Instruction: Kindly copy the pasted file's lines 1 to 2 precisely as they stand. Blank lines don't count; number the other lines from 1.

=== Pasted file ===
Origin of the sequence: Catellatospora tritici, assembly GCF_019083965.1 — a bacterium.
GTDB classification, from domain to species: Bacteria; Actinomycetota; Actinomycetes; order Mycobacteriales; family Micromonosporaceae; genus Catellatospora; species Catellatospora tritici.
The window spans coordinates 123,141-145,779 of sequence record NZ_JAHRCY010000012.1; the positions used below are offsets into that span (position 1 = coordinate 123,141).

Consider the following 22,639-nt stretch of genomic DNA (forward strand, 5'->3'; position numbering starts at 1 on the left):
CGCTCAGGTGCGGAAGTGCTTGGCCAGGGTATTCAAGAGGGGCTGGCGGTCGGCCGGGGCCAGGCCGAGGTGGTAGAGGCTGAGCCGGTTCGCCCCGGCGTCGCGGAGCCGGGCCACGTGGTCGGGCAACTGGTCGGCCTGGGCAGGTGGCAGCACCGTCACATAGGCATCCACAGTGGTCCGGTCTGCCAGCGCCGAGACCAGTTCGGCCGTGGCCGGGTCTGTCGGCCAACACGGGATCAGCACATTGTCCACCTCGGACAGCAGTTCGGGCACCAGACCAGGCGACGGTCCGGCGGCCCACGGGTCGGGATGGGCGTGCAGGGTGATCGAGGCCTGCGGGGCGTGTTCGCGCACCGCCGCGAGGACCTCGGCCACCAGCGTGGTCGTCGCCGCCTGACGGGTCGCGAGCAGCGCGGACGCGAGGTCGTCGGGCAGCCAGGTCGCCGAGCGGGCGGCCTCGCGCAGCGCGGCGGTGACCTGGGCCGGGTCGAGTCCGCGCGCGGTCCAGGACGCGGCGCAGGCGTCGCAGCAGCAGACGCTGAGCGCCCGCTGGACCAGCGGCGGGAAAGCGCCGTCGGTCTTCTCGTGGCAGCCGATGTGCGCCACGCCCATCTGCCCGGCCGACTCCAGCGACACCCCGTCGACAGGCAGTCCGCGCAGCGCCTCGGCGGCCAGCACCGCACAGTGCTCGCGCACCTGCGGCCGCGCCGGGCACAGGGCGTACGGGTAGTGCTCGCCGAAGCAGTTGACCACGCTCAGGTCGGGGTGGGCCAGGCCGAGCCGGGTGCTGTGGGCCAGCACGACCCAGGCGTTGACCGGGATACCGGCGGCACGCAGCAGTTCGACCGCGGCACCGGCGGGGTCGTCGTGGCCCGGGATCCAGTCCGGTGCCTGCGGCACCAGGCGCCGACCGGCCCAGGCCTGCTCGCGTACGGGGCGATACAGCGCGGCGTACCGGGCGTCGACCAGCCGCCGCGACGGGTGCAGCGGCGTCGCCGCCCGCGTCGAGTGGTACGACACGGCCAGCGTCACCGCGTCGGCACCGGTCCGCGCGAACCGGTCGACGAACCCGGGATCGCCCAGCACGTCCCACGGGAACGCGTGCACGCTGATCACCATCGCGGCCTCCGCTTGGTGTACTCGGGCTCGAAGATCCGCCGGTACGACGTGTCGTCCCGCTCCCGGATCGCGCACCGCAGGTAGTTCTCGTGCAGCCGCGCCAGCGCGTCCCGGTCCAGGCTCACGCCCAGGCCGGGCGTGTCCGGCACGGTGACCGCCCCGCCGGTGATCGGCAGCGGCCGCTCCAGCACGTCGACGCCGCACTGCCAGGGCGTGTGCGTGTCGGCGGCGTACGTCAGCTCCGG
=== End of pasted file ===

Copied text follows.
Origin of the sequence: Catellatospora tritici, assembly GCF_019083965.1 — a bacterium.
GTDB classification, from domain to species: Bacteria; Actinomycetota; Actinomycetes; order Mycobacteriales; family Micromonosporaceae; genus Catellatospora; species Catellatospora tritici.